Another unfortunate news came in 1474, the death of Henry. At that moment in which Isabella crowned herself Queen of Castile and thus began the war of succession between Juana and Isabella. In 1479, Isabella and Fernando finally legitimize themselves as Kings of Castile.

Isabel the Catholic, queen of Castile
Isabella the Catholic, anonymous, XVII century

During her reign, together with Fernando, events of great significance for the future of the kingdom occurred, such as the establishment of the Holy Inquisition (1478), the creation of the Holy Brotherhood, the incorporation of the Nasrid Kingdom of Granada, as well as the religious unification of the Hispanic Crown, based on the forced Conversion of the Jews, under pain of death or expulsion (Edict of Granada, 1492) and later on to the Muslims.

It is important to highlight this feature of the personality of Elizabeth I, very visible in her conception of how the government of the recently incorporated Fortunate Islands should be carried out, to understand how the project of Christopher Columbus, which had been rejected by other European kings , found accommodation within Isabella the Catholic to the point of financing the Columbian plan.

Isabella had five children with Fernando who had had other children before her marriage and probably afterwards as well…

She instructed her sons: Isabella, Juan, Juana I of Castile, María and Catalina, that they had obligations for their rank as sons of kings, and they had to sacrifice a lot for that reason. She took them with her during the military campaigns, but she also always watched over their well-being.

At the end of her days, she suffered most of the family misfortunes such as the death of her only son and the abortion of his wife, the death of her first-born and her grandson Miguel who was destined to unify the Kingdoms of the Catholic Kings with that of Portugal.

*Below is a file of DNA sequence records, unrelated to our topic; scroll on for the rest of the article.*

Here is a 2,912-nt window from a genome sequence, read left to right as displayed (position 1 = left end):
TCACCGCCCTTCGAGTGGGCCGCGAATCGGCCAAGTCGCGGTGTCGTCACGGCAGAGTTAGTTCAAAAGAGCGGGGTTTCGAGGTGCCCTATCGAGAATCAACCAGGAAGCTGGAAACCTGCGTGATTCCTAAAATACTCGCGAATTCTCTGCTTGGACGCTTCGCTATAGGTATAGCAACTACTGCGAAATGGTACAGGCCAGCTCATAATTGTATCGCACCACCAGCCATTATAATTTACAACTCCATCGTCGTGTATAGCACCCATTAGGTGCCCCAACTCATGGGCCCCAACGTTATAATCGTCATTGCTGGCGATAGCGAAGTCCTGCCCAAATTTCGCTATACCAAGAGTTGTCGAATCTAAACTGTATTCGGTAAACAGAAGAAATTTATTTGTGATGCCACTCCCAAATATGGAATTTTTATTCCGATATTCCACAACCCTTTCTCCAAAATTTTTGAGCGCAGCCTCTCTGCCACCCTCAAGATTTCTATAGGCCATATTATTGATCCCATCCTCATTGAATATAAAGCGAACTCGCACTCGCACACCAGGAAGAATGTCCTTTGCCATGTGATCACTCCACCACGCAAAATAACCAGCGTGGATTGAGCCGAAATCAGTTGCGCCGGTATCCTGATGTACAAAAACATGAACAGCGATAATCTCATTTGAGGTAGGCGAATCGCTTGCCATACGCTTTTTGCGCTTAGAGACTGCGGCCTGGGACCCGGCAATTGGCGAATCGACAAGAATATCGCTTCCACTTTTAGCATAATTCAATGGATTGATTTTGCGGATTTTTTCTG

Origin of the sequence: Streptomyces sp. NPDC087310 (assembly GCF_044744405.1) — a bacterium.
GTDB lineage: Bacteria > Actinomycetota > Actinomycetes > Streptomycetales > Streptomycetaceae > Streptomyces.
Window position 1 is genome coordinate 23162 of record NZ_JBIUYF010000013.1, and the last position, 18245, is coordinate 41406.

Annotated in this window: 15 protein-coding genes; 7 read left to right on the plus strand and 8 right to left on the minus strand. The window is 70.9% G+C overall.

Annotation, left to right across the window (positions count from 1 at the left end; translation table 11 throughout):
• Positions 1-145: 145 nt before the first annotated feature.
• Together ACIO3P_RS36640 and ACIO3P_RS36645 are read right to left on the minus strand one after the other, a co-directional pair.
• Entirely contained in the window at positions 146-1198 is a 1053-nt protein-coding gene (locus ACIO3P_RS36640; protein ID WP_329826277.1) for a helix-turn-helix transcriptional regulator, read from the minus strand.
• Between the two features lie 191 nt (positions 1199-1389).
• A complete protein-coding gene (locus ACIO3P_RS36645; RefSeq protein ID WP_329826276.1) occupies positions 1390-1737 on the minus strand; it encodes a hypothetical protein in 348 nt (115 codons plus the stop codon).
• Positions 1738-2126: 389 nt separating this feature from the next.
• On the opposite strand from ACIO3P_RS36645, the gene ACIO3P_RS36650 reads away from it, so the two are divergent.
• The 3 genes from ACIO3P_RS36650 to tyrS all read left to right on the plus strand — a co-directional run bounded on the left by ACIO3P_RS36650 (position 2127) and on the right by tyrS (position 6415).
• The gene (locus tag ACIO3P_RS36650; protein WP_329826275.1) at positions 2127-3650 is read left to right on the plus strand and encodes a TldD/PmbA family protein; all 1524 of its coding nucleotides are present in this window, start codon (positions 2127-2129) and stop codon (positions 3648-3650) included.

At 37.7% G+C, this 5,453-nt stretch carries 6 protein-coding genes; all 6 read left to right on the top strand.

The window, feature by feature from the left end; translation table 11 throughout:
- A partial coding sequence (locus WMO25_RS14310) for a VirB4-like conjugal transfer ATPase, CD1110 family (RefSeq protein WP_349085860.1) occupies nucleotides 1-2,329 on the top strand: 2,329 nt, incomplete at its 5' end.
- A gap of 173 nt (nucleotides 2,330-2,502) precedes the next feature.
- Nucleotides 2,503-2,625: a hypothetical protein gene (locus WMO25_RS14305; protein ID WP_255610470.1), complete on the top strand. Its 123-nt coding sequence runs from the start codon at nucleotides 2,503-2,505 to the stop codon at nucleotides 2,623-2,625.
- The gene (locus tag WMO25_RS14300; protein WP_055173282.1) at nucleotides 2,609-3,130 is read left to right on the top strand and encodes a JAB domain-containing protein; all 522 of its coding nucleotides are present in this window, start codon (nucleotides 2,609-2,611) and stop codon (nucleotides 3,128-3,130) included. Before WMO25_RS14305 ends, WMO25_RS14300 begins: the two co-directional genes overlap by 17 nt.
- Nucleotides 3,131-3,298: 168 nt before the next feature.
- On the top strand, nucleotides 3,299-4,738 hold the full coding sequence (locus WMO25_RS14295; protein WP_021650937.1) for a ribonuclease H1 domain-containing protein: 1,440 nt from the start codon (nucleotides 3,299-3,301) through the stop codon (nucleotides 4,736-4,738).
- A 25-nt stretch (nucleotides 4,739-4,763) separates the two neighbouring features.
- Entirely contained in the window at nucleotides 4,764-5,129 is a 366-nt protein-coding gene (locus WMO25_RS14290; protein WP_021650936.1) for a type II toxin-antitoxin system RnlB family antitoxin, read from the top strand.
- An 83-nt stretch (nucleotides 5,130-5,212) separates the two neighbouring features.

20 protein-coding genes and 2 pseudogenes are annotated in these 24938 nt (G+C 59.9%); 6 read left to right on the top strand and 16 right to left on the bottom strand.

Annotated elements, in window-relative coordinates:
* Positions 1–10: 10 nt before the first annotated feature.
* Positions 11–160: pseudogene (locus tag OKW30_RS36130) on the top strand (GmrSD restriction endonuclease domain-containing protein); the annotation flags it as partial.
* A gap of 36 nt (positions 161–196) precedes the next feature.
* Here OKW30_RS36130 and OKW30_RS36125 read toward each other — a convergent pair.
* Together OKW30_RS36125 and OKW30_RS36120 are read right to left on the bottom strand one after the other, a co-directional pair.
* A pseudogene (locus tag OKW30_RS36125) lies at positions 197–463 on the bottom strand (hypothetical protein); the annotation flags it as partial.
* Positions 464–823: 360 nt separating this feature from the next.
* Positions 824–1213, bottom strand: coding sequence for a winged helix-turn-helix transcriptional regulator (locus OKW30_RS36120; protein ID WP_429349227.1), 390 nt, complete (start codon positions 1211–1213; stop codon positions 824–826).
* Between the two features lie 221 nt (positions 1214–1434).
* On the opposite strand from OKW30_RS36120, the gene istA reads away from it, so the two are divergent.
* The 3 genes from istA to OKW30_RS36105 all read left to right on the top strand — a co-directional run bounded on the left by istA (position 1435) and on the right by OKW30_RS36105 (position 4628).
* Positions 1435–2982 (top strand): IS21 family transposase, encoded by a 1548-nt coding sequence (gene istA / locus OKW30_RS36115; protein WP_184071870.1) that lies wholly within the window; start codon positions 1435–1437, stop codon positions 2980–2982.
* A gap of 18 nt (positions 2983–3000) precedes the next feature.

It was followed by the alleged “madness” of her daughter Juana who openly defied her mother in Medina del Campo or the uncertainty of her daughter Catalina after the death of her English husband. There were several misfortunes that led her to decide to dress in full mourning.

The court was in Medina del Campo, when her serious illness, dropsy, was confirmed, as Pedro Mártir said as a witness. But she finally died of uterine cancer.

Isabella, aware of the outcome, ordered the Masses for her health to be made for her soul, she asked for extreme unction and the Blessed Sacrament. Isabella of Castile, having granted her will on October 12, died shortly before noon on November 26, 1504, in the Royal Palace where she requested …

… My body is to be buried in the monastery of San Francisco, which is in the Alhambra in the city of Granada, in a low grave with no bulk, except for a low slab on the ground, flat, with her letters on it. But I want and command, that if the King chose burial in another church or monastery in any other part or place of these my kingdoms, that my body be transferred there and buried next to him …

Finally, Fernando de Aragon ordered the construction of the Royal Chapel and chose Dominico Fancelli to sculpt the mausoleum of both Kings. Fancelli had previously built the mausoleum for his son Juan in the Royal Monastery of Santo Tomas in Avila and for that reason he met the Kings.

What could have happened if she had married the king of Portugal or if she had let Columbus go and France had discovered America? What if she had not proclaimed herself Queen of Castile? What if in the civil war his niece Juana la Beltraneja had won the throne of Castile? This gives us an idea of ​​the crucial decisions she had to make throughout her life as queen.

Isabella of Castile is called “the Catholic”, a title that was granted to her by Pope Alexander VI through the bull “Si Convenit”, on December 19, 1496. This is why the royal couple is known by the name of Catholic Monarchs, a title that the different kings of Spain used from that moment on.